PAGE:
June 25 (Bloomberg) -- Portugal’s 10-year bond yield jumped more than a percentage point in the past month to levels that may test European Central Bank President Mario Draghi’s pledge to buy bonds of crisis-torn countries.
Portugal pays 6.9 percent to borrow for a decade, up from a six-month average of 6.07 percent and more than double the average interest rate of 3.2 percent that it pays for its aid loans. Two-year funding costs have soared to 3.6 percent from as low as 2.4 percent during the first week of May.
Draghi has pledged Outright Monetary Transactions to cap yields with unlimited secondary-market debt purchases for countries either in an economic adjustment program or entering one. Almost a year after he revealed the plan, no country has asked for help as Portuguese rates renew their climb.
“Borrowing costs are much higher than the economy can stand in the long term, it isn’t sustainable,” said Orlando Green, a fixed-income strategist at Credit Agricole Corporate & Investment Bank in London. Implementing the OMT “would certainly help accelerate the process of being in a position to borrow at sustainable levels,” he said.
Bonds tumbled around the world last week after Federal Reserve Chairman Ben S. Bernanke said U.S. policy makers may end asset purchases in mid-2014. The 10-year U.S. Treasury yield, a benchmark for sovereign borrowing costs, has risen to 2.5 percent from as low as 1.63 percent at the start of last month.
Draghi, speaking in Berlin today, defended the ECB’s as-yet-unused bond-purchase program, signaling its presence may help curb volatility. “OMT is even more essential now as we see potential changes in the monetary policy stance with associated uncertainty in other jurisdictions of the integrated global economy,” he said.
In Portugal, the government projects gross domestic product will contract 2.3 percent this year before growing 0.6 percent next year. The jobless rate will climb to 18.2 percent in 2013 and 18.5 percent in 2014 from 15.7 percent at the end of last year.
“Portugal is regaining full-market access and full-market access will guarantee the eligibility for the OMT program,” Manuel Rodrigues, the secretary of state for finance, said in a June 4 Bloomberg Television interview from New York. “We are working on ensuring that we are eligible for this program.”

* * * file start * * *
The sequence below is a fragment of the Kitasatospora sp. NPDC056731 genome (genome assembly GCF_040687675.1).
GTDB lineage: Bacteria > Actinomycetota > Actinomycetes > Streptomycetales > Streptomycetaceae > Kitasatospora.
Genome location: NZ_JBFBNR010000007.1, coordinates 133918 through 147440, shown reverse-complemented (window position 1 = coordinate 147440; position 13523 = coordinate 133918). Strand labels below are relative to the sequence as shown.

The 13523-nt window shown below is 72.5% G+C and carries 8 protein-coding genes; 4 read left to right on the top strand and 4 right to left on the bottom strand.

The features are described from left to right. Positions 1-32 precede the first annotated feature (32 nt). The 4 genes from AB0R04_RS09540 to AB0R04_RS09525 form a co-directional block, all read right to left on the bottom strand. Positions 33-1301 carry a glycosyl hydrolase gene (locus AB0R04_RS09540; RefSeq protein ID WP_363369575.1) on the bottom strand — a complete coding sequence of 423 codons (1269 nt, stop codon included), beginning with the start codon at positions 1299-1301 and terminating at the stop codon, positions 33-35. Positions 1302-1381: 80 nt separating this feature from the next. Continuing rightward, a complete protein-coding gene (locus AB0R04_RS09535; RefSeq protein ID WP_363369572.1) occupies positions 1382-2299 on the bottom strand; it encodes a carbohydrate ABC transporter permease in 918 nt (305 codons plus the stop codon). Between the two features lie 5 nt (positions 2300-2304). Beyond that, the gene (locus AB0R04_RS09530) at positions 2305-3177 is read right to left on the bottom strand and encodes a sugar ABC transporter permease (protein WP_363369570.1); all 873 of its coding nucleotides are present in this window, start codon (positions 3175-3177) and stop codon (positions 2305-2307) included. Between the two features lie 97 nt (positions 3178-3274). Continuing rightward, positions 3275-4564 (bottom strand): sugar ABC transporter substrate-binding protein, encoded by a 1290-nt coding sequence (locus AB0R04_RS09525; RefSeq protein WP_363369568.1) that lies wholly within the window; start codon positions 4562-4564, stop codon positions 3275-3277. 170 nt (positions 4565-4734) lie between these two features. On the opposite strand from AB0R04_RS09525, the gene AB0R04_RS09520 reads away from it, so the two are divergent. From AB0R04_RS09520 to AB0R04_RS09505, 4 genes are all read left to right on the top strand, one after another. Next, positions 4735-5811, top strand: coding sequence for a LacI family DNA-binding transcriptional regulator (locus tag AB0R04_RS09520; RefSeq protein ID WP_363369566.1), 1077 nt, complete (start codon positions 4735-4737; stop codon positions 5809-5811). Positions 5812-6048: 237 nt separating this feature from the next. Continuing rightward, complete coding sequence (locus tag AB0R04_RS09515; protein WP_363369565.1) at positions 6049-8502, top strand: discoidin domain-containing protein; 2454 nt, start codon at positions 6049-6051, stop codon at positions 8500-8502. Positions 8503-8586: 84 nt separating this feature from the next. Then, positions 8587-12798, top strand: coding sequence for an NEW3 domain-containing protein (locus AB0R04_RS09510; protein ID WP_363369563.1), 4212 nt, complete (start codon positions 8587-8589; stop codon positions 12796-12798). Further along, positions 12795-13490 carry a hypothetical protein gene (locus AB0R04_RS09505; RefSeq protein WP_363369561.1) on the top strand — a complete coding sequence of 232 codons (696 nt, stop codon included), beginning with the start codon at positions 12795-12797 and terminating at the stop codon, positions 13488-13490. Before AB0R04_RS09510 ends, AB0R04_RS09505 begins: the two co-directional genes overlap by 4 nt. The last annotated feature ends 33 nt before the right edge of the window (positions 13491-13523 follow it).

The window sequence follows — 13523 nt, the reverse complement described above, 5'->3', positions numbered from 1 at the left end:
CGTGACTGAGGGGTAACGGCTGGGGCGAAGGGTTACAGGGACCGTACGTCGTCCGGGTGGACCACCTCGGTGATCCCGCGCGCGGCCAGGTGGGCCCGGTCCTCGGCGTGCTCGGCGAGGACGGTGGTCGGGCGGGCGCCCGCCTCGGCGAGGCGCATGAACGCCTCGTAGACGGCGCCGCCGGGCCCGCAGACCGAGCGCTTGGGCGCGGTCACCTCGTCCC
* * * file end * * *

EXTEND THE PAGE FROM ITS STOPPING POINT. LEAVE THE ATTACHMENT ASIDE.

The nation’s poor fiscal and growth prospects mean it will probably request at least a precautionary credit line from the European Stability Mechanism following the 78 billion-euro ($102 billion) bailout from the European Union and the International Monetary Fund, Ricardo Santos, an economist at BNP Paribas SA in London, said June 17 in a telephone interview. That should make Portugal’s assets eligible for ECB OMT buying.
The EU is reviewing possible “precautionary arrangements” that might help Ireland and Portugal exit their aid programs, Economic and Monetary Commissioner Olli Rehn told European Parliament lawmakers in Brussels on June 17. Ireland probably will apply for such a facility, two people familiar with the matter said June 20. Irish 10-year yields are about 4.3 percent, up from an average this year of 3.82 percent.
“A low borrowing rate will likely only be achieved through some new loan arrangement,” said Ciaran O’Hagan, head of European rates strategy at Societe Generale SA in Paris. “Market yields today, even if down sharply over the past year, are just simply too high to prevent Ireland’s and Portugal’s debt burdens from continuing to spiral upwards, in the absence of much if any growth.”
Portugal sold 10-year debt last month for the first time in more than two years as yields on the country’s existing bonds were at the lowest since 2010 and a decline in interest rates worldwide led investors to seek higher-yielding assets. The country stopped selling bonds until this year after requesting the bailout in April 2011.
Abebe Aemro Selassie, head of the International Monetary Fund’s mission to Portugal, told reporters on a June 13 call that it was urgent that market “fragmentation and high lending rates in Portugal” be addressed as soon as possible.
Selassie said the ECB’s OMT was one option, adding that any help the central bank could give that bolsters the access of small- and medium-sized companies to credit was “key.”
“The OMT doesn’t have to be active, we don’t actually have to see the ECB buying bonds, but if that is taken away or softened it might make things harder for Portugal,” said David Schnautz, a strategist at Commerzbank AG in New York. “Portugal needs some kind of backstop.”
Portuguese President Anibal Cavaco Silva has urged Draghi to help the country emerge from recession and an aid program by buying the country’s debt in the secondary market and improving the financing conditions and access to credit for small businesses.
“I believe Portugal qualifies for secondary-market intervention for public debt, which the European Central Bank at one point said they would be able to carry out,” Cavaco Silva told reporters June 12 at the European Parliament in Strasbourg, France. A “fragmentation” in the credit markets is “threatening the integrity of the European currency,” he said.
Schnautz at Commerzbank said investors seemed to have lost their focus on the importance of European lenders having agreed to extend the maturities of the country’s bailout loans, which may help drive down yields. A final decision on this was taken by the euro-area finance ministers June 21 in Luxembourg.
Schnautz sees Portugal coming back to the primary bond market in September. “Issuance needs to remain opportunistic, there needs to be some degree of freedom to do it when the market is ready,” he said. “The OMT isn’t the only tool in town. From the market’s perspective, it’s the best.”
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